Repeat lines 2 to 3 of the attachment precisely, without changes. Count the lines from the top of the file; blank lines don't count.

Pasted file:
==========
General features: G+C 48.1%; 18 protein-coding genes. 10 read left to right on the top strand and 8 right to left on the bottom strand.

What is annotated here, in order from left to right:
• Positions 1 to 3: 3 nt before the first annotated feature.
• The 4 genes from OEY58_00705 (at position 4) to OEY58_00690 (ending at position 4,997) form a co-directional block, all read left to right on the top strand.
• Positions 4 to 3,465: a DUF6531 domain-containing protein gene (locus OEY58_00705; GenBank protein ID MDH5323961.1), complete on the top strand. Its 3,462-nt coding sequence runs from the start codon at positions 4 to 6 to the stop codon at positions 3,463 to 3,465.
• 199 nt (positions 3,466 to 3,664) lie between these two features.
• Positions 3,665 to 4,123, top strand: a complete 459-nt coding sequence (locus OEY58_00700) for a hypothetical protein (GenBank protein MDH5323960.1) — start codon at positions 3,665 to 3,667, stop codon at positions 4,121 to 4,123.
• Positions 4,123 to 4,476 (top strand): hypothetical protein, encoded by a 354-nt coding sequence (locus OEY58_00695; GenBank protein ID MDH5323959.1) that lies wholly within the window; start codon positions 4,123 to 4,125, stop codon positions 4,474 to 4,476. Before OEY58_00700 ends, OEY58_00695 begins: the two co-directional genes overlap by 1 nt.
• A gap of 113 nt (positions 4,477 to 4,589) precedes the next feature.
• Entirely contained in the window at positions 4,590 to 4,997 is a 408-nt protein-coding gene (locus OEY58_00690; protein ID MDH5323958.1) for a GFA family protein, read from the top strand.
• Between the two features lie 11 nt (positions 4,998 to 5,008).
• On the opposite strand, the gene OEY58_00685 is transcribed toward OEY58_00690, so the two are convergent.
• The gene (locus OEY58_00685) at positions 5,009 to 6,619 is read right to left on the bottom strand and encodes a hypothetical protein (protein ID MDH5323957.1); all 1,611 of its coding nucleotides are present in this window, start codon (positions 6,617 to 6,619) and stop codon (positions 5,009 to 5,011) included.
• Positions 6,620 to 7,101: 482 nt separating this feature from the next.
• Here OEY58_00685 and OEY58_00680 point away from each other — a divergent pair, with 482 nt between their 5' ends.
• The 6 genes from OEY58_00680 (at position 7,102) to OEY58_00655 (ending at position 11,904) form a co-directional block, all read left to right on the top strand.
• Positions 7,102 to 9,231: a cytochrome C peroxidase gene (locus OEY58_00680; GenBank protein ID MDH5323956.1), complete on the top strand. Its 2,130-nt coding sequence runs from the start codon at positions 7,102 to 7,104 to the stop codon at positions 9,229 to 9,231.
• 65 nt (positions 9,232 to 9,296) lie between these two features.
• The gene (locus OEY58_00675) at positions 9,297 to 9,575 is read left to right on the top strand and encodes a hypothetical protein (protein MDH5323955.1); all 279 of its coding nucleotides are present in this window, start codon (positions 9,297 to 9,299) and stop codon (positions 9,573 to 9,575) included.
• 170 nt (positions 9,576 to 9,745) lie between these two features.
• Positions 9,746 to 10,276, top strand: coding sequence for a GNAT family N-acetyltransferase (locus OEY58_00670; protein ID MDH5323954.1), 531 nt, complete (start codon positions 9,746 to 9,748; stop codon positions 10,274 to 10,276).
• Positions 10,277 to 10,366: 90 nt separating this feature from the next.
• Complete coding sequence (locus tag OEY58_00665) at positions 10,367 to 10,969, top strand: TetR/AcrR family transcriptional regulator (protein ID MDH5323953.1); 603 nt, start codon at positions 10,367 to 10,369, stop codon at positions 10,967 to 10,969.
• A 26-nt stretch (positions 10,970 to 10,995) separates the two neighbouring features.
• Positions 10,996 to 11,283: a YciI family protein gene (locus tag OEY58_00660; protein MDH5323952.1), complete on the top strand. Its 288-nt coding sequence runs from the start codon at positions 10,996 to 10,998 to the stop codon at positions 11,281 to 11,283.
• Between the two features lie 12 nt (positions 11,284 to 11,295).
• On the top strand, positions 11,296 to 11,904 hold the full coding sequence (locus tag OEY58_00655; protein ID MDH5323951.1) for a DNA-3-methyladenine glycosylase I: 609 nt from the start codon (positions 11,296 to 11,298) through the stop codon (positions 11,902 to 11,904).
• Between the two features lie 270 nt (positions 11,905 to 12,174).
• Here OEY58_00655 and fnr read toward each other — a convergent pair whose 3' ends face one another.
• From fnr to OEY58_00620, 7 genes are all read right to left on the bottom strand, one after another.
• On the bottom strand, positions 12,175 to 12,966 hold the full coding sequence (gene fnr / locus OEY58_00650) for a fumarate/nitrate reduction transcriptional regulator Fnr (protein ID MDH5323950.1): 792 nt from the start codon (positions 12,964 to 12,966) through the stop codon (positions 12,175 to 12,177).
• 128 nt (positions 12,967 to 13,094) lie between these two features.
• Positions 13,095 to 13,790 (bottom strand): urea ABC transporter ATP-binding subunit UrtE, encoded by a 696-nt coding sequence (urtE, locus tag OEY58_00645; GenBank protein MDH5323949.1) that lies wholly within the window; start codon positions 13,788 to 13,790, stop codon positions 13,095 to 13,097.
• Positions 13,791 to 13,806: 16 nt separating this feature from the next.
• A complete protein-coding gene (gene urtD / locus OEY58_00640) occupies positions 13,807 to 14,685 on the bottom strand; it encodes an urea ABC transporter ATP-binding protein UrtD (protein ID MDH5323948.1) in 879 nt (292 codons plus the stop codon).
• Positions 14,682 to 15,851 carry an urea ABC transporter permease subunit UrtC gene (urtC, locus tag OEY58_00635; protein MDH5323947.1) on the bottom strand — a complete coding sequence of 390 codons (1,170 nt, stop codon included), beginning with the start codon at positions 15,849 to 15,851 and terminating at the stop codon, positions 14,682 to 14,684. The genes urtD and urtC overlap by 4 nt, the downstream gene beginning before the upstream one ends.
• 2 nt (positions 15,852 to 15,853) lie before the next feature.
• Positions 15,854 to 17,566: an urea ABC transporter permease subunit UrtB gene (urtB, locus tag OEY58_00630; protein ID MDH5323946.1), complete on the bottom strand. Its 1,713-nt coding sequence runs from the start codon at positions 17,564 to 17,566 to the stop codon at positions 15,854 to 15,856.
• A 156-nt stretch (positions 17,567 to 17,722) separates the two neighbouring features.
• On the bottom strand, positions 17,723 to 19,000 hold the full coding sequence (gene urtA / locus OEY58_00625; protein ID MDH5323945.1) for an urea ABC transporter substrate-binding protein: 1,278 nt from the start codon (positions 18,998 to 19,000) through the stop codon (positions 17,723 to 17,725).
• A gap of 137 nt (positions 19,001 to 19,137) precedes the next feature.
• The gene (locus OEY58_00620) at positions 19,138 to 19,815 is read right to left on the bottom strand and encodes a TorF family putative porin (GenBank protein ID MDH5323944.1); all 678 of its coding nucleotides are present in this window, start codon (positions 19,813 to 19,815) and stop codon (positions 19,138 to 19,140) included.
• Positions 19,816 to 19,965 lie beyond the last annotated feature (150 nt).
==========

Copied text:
What is annotated here, in order from left to right:
• Positions 1 to 3: 3 nt before the first annotated feature.